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The CRM Textbook: customer relationship training Terry James © 2006 Chapter 11: Management.

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Presentation on theme: "The CRM Textbook: customer relationship training Terry James © 2006 Chapter 11: Management."— Presentation transcript:

1 The CRM Textbook: customer relationship training Terry James © 2006 Chapter 11: Management

2 © 2006 Terry James 2 The following contains scenes of violence, coarse language, sexuality, nudity, mature themes, …

3 © 2006 Terry James 3 Scope Who do you go to for requirements, and how to you control a moving target? Obvious stakeholders are executive sponsors, and the end customer But who can speak for the customer, which may be millions of people? Must find your stakeholders – a stakeholder is everyone with a vested interest. Key executives, managers, sponsors, users, etc Need a way to consolidate the requirements Surveys, focus groups, meetings, …

4 © 2006 Terry James 4 Challenges Be explicit about your success criteria When, where, how many, who, … Be very clear about your challenges Publish the risks, concerns, challenges, contingency plans Share your concerns, solicit solutions, get consensus, get signoffs. For moving due dates, publish what you will deliver and when so people can work to your dates.

5 © 2006 Terry James 5 Faster or different? You will get lots of requests to automate existing ways of doing things Don’ just automate – think hard about doing things differently instead of automating old methods

6 © 2006 Terry James 6 Politics Politics is not just a bad word about lying and cheating to win Politics is needed for any worthwhile project such as charity. Work hard at good communication and teamwork. Learn as much as you can about teams. It may be impossible to do CRM without some reorganizations to remove roadblocks whether those obstacles are people, technology, or process. Be clear if you have executive support for a needed reorganization before you accept a CRM project. Use a “reorg” as a last resort. Change only as much as is needed as it is easier to work within a culture than outside of it.

7 © 2006 Terry James 7 Balanced Scorecard A company success is not just good cash flow and profits. You need customers, you need education to stay current. Make sure every employee has in their performance objectives for salary reviews, so CRM objectives. Ensure all CRM objectives for every employee rollup to your CRM strategy Ensure all CRM employee objectives are measurable, achievable, and explicit.

8 © 2006 Terry James 8 Release management CRM is a big project So set many releases with incremental deliverables Stay on time and on budget even if you need to perform miracles to do so. If not, projects will start to duplicate work “just in case” you run late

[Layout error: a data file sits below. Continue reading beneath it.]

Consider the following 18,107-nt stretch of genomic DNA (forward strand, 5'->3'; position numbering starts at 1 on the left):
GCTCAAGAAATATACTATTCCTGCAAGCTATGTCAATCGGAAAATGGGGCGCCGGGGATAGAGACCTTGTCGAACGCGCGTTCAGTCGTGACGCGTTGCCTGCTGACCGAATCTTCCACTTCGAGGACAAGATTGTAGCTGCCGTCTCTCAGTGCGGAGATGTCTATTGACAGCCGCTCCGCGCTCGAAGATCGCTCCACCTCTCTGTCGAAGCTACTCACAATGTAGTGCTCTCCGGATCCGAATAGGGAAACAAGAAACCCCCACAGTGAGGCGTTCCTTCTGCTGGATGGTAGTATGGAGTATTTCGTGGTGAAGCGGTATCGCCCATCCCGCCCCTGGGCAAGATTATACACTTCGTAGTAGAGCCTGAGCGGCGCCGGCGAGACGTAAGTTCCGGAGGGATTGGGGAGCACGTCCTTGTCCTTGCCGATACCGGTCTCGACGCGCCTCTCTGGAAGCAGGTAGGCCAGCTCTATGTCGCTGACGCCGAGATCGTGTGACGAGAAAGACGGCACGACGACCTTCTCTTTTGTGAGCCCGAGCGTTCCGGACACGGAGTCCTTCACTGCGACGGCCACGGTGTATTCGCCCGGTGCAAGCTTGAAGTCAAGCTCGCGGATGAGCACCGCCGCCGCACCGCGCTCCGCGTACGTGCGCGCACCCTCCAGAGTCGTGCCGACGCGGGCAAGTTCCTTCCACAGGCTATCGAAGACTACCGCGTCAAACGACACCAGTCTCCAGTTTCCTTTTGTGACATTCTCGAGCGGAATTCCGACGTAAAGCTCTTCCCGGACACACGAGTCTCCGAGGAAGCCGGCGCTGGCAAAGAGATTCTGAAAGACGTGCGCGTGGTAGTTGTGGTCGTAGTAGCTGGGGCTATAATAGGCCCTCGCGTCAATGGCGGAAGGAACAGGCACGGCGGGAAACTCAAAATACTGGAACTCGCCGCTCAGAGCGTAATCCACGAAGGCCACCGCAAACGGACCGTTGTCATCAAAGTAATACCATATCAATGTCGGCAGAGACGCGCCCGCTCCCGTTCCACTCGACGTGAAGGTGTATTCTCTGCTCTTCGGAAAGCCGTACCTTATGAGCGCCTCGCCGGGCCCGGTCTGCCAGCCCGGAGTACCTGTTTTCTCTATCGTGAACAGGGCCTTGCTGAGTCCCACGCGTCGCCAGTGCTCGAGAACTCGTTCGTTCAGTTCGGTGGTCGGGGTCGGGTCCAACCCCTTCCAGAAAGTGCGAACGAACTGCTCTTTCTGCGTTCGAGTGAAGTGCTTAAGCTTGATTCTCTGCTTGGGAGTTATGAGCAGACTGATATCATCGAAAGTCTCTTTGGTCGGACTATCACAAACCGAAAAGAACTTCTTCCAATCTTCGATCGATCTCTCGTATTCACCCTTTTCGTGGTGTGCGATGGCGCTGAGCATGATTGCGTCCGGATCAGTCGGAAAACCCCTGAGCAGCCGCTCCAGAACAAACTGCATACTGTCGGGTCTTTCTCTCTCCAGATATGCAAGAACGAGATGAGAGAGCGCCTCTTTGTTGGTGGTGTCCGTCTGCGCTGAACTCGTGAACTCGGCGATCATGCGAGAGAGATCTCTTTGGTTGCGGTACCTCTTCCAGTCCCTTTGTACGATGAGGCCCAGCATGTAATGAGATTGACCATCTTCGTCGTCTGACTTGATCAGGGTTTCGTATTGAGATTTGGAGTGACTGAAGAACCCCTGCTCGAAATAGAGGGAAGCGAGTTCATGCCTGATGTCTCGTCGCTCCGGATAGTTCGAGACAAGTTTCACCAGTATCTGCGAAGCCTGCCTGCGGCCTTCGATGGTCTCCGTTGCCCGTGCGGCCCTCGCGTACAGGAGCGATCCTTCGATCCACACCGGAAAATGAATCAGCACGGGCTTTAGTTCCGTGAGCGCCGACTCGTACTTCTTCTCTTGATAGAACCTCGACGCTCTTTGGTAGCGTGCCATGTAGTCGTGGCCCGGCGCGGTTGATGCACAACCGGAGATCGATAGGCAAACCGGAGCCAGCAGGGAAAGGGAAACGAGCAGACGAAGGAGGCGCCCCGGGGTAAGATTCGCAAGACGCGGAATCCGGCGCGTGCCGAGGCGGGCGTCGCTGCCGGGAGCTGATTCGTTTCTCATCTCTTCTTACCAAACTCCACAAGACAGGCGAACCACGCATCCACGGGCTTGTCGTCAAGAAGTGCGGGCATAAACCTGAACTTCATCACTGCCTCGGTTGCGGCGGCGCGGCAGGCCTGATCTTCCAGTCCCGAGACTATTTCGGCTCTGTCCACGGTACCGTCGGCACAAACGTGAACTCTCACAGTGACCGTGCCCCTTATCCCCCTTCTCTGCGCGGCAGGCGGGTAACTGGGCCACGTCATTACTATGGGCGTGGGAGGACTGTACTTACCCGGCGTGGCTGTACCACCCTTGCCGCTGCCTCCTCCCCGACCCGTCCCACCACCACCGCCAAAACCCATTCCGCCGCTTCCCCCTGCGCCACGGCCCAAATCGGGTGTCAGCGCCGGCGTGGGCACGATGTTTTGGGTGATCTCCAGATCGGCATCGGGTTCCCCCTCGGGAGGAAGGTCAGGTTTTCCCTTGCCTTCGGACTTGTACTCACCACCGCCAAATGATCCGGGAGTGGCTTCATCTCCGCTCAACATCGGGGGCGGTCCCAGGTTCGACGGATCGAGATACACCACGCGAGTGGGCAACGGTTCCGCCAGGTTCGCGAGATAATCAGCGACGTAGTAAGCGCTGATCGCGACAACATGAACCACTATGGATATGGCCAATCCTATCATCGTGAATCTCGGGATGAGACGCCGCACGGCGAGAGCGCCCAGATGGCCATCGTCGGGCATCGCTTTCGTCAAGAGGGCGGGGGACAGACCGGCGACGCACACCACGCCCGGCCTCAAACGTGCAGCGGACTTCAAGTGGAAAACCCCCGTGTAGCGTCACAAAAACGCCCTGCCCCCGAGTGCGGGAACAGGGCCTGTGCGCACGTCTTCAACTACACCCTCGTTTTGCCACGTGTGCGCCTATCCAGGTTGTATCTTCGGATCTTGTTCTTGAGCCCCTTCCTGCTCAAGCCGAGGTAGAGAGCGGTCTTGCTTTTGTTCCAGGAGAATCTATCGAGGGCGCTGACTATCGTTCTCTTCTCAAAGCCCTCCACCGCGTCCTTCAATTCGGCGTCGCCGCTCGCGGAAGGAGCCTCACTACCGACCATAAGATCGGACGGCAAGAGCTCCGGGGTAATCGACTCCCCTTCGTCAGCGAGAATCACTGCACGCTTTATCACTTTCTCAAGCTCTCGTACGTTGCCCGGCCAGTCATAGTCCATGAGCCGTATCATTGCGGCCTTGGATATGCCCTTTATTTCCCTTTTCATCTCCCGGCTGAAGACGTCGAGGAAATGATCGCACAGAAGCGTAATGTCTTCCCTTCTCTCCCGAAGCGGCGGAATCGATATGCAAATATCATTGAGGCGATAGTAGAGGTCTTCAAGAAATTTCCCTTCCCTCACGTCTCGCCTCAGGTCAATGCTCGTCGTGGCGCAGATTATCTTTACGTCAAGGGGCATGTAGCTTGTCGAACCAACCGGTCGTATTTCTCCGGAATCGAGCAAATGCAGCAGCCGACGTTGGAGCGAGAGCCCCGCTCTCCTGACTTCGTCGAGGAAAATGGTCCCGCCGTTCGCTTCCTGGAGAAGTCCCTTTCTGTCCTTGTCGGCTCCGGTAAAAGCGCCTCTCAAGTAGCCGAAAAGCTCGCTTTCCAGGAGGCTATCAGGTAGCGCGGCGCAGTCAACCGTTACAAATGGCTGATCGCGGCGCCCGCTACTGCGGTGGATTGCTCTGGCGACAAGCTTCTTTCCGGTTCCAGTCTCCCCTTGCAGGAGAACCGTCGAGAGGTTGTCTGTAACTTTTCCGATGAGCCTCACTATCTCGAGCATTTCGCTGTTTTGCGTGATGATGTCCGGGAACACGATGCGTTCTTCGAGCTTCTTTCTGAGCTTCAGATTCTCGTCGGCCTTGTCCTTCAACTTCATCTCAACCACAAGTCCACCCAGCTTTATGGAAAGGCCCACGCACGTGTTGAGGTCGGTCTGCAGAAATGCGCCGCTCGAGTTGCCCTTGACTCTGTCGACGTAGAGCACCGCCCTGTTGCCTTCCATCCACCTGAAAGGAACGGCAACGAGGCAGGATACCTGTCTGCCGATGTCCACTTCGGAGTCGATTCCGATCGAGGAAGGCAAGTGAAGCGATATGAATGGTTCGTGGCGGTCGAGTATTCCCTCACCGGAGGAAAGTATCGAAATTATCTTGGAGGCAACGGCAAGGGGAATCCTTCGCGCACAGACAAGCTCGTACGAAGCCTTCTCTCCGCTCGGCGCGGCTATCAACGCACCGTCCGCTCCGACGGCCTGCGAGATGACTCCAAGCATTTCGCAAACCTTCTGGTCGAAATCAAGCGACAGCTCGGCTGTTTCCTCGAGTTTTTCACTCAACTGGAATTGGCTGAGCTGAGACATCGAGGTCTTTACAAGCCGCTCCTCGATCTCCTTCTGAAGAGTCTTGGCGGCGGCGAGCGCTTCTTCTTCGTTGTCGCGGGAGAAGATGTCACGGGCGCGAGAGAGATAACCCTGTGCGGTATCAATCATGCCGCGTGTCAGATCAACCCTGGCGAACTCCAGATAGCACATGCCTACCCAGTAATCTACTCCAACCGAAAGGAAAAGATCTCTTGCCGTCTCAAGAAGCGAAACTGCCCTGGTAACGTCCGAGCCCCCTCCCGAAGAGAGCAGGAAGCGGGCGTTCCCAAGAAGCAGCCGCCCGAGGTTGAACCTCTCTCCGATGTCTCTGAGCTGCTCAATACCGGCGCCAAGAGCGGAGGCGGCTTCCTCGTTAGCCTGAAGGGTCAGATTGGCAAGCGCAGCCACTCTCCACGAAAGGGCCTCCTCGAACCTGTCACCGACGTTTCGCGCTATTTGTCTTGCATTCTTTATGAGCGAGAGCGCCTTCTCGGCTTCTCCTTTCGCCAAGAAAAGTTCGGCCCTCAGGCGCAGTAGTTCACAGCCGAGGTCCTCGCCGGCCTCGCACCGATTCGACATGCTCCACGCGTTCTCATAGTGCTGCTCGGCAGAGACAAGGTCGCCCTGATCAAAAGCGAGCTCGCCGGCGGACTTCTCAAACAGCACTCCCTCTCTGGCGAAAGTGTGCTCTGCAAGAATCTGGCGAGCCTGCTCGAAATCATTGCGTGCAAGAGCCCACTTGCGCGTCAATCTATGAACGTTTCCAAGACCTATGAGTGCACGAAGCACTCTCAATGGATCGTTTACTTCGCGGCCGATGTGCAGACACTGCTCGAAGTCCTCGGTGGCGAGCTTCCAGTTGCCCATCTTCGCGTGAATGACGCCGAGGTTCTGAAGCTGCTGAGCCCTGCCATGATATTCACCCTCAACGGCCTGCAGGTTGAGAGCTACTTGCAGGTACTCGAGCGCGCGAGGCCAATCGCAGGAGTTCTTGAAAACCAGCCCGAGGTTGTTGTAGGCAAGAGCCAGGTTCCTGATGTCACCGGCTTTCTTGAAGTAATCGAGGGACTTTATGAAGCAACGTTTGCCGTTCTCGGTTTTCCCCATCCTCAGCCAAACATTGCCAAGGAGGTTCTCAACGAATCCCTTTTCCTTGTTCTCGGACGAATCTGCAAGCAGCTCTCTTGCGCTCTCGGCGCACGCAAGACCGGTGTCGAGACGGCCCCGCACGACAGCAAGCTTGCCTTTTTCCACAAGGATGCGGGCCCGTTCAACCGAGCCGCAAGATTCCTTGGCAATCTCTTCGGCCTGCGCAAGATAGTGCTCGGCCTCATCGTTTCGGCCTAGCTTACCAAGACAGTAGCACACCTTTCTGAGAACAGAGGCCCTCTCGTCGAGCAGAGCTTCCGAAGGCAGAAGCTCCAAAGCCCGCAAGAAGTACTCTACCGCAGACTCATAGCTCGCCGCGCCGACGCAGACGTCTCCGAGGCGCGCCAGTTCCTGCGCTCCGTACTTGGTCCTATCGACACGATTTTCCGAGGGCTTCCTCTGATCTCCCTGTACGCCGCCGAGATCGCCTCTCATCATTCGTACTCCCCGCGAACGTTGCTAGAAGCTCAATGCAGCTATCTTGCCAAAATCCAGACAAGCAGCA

9 © 2006 Terry James 9 Project Planning You will need a good project planning tool You need to share project plans, there will be many changes, so All deliverables, due dates, critical paths, scheduling and costs must be readily available to everyone Try to integrate plans so multiple projects can all connect and rollup so you can see changes or alters in other projects that might impact you.

10 © 2006 Terry James 10 Basics You want a seasoned project manager on CRM Not just a good project tool, but top people Someone who knows about budgets, Human resources, teamwork, risk management, quality management, communications, and all the other project challenges PMP is a project management professional. This is a worthwhile designation from the PMI (Project Management Institute –

11 © 2006 Terry James 11 Risk Management A commonly ignored area, that needs careful focus in a CRM project What can go wrong? What will we do if that goes wrong? Plan B – hire people, delay, work harder, buy insurance, etc. The value of a risk plan is one thinks about what can go wrong, which often means you can avoid that trouble. If something does go wrong, you can move to immediate action, rather than a big debate

12 © 2006 Terry James 12 Status reports Provide regular status reports Give serious threats a red coding Executives can assist, give attention to red items Give potential threats a yellow coding This alerts management to watch the item Don’t hide threats with the hope it will remove itself somehow Share issues to get help The sooner you share, the more options for help you can get from senior staff

13 © 2006 Terry James 13 Buck stops here Is the project manager always responsible? If key employee quits, if the building has a fire drill, whatever the issue,… the manager is responsible to keep the project on time, on budget, with proper scope. The manager must be creative, get help, workaround, use Plan B, but stay on track

14 © 2006 Terry James 14 Milestones and pilots Milestones are key delivery points that verify you are on track. Define these, monitor, plan, do. Pilots are highly recommended Expect feedback and changes Ensure you have fallback plans if something fails

15 © 2006 Terry James 15 Pilot is successful The pilot is successful so the business users want it rolled out everywhere next week. What do you do? Swear jar NjTO0agJ0&feature=related NjTO0agJ0&feature=related

16 © 2006 Terry James 16 Summary We discussed scope, and keeping requirements under control Expect politics Use a balanced scorecard for every employee to know what they must do to help CRM Develop a risk plan Provide regular status reports Use pilots The manager is responsible

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